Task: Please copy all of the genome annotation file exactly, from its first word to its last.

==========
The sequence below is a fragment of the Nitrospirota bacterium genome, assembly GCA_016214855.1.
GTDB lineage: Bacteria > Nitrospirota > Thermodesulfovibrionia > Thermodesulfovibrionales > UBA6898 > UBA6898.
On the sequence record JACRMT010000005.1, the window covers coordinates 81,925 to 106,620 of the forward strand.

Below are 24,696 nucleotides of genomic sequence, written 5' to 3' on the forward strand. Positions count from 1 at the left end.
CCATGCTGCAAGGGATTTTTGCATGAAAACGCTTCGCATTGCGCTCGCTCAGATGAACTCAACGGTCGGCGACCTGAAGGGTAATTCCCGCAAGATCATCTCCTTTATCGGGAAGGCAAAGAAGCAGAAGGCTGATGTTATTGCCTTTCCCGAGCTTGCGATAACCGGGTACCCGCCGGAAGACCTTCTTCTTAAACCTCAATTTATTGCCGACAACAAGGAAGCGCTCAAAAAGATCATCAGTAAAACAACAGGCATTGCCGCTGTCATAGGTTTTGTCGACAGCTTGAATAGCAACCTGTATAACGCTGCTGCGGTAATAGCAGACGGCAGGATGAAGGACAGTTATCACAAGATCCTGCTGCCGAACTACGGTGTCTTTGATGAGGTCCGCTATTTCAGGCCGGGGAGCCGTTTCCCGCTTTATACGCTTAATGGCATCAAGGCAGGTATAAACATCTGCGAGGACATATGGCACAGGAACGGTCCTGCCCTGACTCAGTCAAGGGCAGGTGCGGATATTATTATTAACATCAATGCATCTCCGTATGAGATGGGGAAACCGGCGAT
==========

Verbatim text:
The sequence below is a fragment of the Nitrospirota bacterium genome, assembly GCA_016214855.1.
GTDB lineage: Bacteria > Nitrospirota > Thermodesulfovibrionia > Thermodesulfovibrionales > UBA6898 > UBA6898.
On the sequence record JACRMT010000005.1, the window covers coordinates 81,925 to 106,620 of the forward strand.

Below are 24,696 nucleotides of genomic sequence, written 5' to 3' on the forward strand. Positions count from 1 at the left end.
CCATGCTGCAAGGGATTTTTGCATGAAAACGCTTCGCATTGCGCTCGCTCAGATGAACTCAACGGTCGGCGACCTGAAGGGTAATTCCCGCAAGATCATCTCCTTTATCGGGAAGGCAAAGAAGCAGAAGGCTGATGTTATTGCCTTTCCCGAGCTTGCGATAACCGGGTACCCGCCGGAAGACCTTCTTCTTAAACCTCAATTTATTGCCGACAACAAGGAAGCGCTCAAAAAGATCATCAGTAAAACAACAGGCATTGCCGCTGTCATAGGTTTTGTCGACAGCTTGAATAGCAACCTGTATAACGCTGCTGCGGTAATAGCAGACGGCAGGATGAAGGACAGTTATCACAAGATCCTGCTGCCGAACTACGGTGTCTTTGATGAGGTCCGCTATTTCAGGCCGGGGAGCCGTTTCCCGCTTTATACGCTTAATGGCATCAAGGCAGGTATAAACATCTGCGAGGACATATGGCACAGGAACGGTCCTGCCCTGACTCAGTCAAGGGCAGGTGCGGATATTATTATTAACATCAATGCATCTCCGTATGAGATGGGGAAACCGGCGAT